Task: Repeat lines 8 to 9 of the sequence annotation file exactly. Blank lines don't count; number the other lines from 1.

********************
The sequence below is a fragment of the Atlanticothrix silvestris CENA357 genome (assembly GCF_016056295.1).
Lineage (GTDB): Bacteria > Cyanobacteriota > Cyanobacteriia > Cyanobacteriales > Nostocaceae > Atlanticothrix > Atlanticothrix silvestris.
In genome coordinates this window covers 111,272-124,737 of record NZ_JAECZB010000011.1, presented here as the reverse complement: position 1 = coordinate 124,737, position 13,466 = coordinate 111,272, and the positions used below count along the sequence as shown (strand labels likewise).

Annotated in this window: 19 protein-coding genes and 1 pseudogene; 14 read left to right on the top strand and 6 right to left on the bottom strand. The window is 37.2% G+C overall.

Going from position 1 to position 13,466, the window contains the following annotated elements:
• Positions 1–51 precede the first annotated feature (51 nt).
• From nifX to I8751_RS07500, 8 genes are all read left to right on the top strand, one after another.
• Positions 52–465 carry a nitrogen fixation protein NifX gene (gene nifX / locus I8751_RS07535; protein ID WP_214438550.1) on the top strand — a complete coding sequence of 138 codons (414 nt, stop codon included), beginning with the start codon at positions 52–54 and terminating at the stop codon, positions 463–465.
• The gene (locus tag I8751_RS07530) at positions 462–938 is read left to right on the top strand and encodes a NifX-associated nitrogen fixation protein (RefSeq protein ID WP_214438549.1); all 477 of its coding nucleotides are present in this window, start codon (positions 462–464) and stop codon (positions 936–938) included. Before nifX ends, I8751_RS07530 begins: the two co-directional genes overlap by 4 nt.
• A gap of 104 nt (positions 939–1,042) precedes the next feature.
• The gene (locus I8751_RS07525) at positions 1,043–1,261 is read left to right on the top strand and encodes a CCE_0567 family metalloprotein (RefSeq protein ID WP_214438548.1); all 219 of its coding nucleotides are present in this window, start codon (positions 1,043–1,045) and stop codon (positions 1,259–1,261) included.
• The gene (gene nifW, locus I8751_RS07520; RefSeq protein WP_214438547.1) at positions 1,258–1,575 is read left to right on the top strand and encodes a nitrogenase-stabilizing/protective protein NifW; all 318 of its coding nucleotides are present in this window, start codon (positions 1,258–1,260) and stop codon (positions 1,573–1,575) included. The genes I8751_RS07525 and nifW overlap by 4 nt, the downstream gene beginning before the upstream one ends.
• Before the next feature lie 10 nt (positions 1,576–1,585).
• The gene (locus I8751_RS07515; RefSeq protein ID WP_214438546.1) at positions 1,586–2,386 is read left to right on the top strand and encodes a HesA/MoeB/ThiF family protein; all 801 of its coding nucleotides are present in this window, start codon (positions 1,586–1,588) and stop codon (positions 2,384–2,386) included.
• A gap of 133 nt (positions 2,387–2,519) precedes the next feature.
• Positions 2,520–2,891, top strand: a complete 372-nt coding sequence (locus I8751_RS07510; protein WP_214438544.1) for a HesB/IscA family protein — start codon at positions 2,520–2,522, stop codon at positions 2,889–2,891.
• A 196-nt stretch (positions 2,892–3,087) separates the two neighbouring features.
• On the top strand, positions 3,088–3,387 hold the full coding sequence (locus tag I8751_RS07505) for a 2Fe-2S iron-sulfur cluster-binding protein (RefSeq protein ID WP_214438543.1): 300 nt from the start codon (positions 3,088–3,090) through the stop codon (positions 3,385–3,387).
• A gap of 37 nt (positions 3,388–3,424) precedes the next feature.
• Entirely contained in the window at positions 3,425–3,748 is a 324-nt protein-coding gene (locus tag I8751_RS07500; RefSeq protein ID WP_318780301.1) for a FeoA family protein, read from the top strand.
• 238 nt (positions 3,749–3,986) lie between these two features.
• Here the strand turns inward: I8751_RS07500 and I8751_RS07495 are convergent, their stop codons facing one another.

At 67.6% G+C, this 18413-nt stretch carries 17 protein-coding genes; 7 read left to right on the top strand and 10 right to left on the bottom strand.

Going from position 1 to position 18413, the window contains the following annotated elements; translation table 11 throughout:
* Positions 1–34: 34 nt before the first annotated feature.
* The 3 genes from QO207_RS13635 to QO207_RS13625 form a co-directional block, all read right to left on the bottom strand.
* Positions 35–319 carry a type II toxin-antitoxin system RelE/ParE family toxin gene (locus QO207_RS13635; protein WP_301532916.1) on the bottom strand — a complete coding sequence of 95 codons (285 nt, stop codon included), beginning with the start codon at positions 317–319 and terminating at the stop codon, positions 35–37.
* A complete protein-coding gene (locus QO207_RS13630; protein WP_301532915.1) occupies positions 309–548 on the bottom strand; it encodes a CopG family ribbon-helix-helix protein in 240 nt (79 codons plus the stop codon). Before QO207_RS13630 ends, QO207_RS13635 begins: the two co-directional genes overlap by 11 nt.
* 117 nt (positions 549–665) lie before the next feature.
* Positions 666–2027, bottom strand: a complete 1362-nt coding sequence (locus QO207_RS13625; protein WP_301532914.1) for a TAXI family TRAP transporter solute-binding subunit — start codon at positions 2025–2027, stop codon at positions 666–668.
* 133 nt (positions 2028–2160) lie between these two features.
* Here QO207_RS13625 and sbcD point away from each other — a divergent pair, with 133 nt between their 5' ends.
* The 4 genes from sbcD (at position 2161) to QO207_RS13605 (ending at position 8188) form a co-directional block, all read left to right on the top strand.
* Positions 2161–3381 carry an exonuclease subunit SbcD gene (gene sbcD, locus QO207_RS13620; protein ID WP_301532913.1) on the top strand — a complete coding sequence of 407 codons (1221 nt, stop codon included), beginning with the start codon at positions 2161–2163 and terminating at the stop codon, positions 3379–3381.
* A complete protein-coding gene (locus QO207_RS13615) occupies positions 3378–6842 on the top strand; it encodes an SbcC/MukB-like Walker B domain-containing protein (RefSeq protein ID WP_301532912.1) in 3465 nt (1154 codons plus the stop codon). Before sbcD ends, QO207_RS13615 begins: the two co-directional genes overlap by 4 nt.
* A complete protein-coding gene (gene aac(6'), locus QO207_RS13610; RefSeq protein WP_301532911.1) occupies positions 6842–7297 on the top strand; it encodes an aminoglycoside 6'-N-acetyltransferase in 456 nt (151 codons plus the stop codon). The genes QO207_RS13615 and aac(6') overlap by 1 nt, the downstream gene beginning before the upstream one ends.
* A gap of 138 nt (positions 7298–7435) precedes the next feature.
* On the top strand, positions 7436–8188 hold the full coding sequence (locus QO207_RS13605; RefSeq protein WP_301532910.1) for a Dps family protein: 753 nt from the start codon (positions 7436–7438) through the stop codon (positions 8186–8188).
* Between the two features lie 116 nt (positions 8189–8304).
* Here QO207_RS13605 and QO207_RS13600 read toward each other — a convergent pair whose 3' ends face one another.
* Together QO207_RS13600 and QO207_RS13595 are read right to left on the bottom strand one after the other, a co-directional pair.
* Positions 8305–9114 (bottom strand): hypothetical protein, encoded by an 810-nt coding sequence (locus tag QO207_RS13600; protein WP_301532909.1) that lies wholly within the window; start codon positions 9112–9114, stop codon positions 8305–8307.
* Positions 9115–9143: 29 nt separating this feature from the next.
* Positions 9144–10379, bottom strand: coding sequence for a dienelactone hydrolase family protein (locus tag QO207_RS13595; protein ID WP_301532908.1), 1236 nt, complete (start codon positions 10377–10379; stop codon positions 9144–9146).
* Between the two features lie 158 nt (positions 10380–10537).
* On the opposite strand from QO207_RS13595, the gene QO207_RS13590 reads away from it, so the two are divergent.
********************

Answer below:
• Positions 52–465 carry a nitrogen fixation protein NifX gene (gene nifX / locus I8751_RS07535; protein ID WP_214438550.1) on the top strand — a complete coding sequence of 138 codons (414 nt, stop codon included), beginning with the start codon at positions 52–54 and terminating at the stop codon, positions 463–465.
• The gene (locus tag I8751_RS07530) at positions 462–938 is read left to right on the top strand and encodes a NifX-associated nitrogen fixation protein (RefSeq protein ID WP_214438549.1); all 477 of its coding nucleotides are present in this window, start codon (positions 462–464) and stop codon (positions 936–938) included. Before nifX ends, I8751_RS07530 begins: the two co-directional genes overlap by 4 nt.